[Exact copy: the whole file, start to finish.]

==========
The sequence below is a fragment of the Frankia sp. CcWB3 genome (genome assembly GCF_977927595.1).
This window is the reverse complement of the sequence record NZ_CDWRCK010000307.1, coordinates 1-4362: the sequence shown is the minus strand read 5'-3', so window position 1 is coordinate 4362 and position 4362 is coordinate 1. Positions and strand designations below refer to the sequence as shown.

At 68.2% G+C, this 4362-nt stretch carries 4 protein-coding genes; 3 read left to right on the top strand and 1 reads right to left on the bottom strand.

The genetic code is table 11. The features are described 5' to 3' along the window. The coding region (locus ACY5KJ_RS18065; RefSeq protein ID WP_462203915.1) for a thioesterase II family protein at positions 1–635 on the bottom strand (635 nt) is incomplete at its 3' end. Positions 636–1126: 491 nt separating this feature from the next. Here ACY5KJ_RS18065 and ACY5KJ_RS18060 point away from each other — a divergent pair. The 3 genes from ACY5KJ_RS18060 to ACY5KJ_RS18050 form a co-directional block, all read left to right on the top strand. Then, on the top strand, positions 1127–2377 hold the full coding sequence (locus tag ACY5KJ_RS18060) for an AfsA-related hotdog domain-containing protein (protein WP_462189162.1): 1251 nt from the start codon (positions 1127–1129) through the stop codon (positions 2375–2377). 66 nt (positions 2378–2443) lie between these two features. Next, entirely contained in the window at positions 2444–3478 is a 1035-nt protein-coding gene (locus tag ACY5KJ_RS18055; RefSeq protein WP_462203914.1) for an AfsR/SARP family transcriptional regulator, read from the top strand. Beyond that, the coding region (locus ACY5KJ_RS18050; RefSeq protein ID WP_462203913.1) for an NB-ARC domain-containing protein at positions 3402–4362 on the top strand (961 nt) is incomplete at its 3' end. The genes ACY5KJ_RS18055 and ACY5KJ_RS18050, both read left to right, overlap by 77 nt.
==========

The sequence below is a fragment of the Frankia sp. CcWB3 genome (genome assembly GCF_977927595.1).
This window is the reverse complement of the sequence record NZ_CDWRCK010000307.1, coordinates 1-4362: the sequence shown is the minus strand read 5'-3', so window position 1 is coordinate 4362 and position 4362 is coordinate 1. Positions and strand designations below refer to the sequence as shown.

At 68.2% G+C, this 4362-nt stretch carries 4 protein-coding genes; 3 read left to right on the top strand and 1 reads right to left on the bottom strand.

The genetic code is table 11. The features are described 5' to 3' along the window. The coding region (locus ACY5KJ_RS18065; RefSeq protein ID WP_462203915.1) for a thioesterase II family protein at positions 1–635 on the bottom strand (635 nt) is incomplete at its 3' end. Positions 636–1126: 491 nt separating this feature from the next. Here ACY5KJ_RS18065 and ACY5KJ_RS18060 point away from each other — a divergent pair. The 3 genes from ACY5KJ_RS18060 to ACY5KJ_RS18050 form a co-directional block, all read left to right on the top strand. Then, on the top strand, positions 1127–2377 hold the full coding sequence (locus tag ACY5KJ_RS18060) for an AfsA-related hotdog domain-containing protein (protein WP_462189162.1): 1251 nt from the start codon (positions 1127–1129) through the stop codon (positions 2375–2377). 66 nt (positions 2378–2443) lie between these two features. Next, entirely contained in the window at positions 2444–3478 is a 1035-nt protein-coding gene (locus tag ACY5KJ_RS18055; RefSeq protein WP_462203914.1) for an AfsR/SARP family transcriptional regulator, read from the top strand. Beyond that, the coding region (locus ACY5KJ_RS18050; RefSeq protein ID WP_462203913.1) for an NB-ARC domain-containing protein at positions 3402–4362 on the top strand (961 nt) is incomplete at its 3' end. The genes ACY5KJ_RS18055 and ACY5KJ_RS18050, both read left to right, overlap by 77 nt.